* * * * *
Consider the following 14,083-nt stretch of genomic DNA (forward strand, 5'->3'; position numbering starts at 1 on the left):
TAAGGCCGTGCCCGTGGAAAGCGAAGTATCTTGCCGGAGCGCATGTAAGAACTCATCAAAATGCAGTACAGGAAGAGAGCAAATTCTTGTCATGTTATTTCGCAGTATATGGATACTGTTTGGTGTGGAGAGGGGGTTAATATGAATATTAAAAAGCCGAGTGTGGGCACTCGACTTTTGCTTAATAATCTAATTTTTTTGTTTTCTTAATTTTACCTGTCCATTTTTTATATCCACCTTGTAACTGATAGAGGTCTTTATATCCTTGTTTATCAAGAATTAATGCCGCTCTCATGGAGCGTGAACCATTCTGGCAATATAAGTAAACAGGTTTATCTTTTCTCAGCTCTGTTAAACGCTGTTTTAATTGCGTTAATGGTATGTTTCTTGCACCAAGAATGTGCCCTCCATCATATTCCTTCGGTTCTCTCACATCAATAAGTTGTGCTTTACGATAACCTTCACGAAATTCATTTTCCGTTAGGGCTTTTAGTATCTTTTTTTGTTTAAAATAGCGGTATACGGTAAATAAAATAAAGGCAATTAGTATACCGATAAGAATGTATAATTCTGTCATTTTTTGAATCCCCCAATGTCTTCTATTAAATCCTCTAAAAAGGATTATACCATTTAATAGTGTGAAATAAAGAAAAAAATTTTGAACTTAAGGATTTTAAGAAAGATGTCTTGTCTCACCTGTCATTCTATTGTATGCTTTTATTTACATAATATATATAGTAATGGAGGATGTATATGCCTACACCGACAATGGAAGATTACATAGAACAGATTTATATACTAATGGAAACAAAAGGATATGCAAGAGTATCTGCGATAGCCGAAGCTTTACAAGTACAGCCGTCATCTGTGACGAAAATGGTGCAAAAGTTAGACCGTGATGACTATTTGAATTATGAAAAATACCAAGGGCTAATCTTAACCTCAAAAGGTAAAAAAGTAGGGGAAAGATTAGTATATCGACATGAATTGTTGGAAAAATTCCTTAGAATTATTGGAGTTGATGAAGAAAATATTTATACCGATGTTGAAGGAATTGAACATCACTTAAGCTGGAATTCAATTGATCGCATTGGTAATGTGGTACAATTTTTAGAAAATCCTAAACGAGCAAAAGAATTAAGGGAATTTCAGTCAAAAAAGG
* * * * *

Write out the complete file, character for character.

Consider the following 14,083-nt stretch of genomic DNA (forward strand, 5'->3'; position numbering starts at 1 on the left):
TAAGGCCGTGCCCGTGGAAAGCGAAGTATCTTGCCGGAGCGCATGTAAGAACTCATCAAAATGCAGTACAGGAAGAGAGCAAATTCTTGTCATGTTATTTCGCAGTATATGGATACTGTTTGGTGTGGAGAGGGGGTTAATATGAATATTAAAAAGCCGAGTGTGGGCACTCGACTTTTGCTTAATAATCTAATTTTTTTGTTTTCTTAATTTTACCTGTCCATTTTTTATATCCACCTTGTAACTGATAGAGGTCTTTATATCCTTGTTTATCAAGAATTAATGCCGCTCTCATGGAGCGTGAACCATTCTGGCAATATAAGTAAACAGGTTTATCTTTTCTCAGCTCTGTTAAACGCTGTTTTAATTGCGTTAATGGTATGTTTCTTGCACCAAGAATGTGCCCTCCATCATATTCCTTCGGTTCTCTCACATCAATAAGTTGTGCTTTACGATAACCTTCACGAAATTCATTTTCCGTTAGGGCTTTTAGTATCTTTTTTTGTTTAAAATAGCGGTATACGGTAAATAAAATAAAGGCAATTAGTATACCGATAAGAATGTATAATTCTGTCATTTTTTGAATCCCCCAATGTCTTCTATTAAATCCTCTAAAAAGGATTATACCATTTAATAGTGTGAAATAAAGAAAAAAATTTTGAACTTAAGGATTTTAAGAAAGATGTCTTGTCTCACCTGTCATTCTATTGTATGCTTTTATTTACATAATATATATAGTAATGGAGGATGTATATGCCTACACCGACAATGGAAGATTACATAGAACAGATTTATATACTAATGGAAACAAAAGGATATGCAAGAGTATCTGCGATAGCCGAAGCTTTACAAGTACAGCCGTCATCTGTGACGAAAATGGTGCAAAAGTTAGACCGTGATGACTATTTGAATTATGAAAAATACCAAGGGCTAATCTTAACCTCAAAAGGTAAAAAAGTAGGGGAAAGATTAGTATATCGACATGAATTGTTGGAAAAATTCCTTAGAATTATTGGAGTTGATGAAGAAAATATTTATACCGATGTTGAAGGAATTGAACATCACTTAAGCTGGAATTCAATTGATCGCATTGGTAATGTGGTACAATTTTTAGAAAATCCTAAACGAGCAAAAGAATTAAGGGAATTTCAGTCAAAAAAGG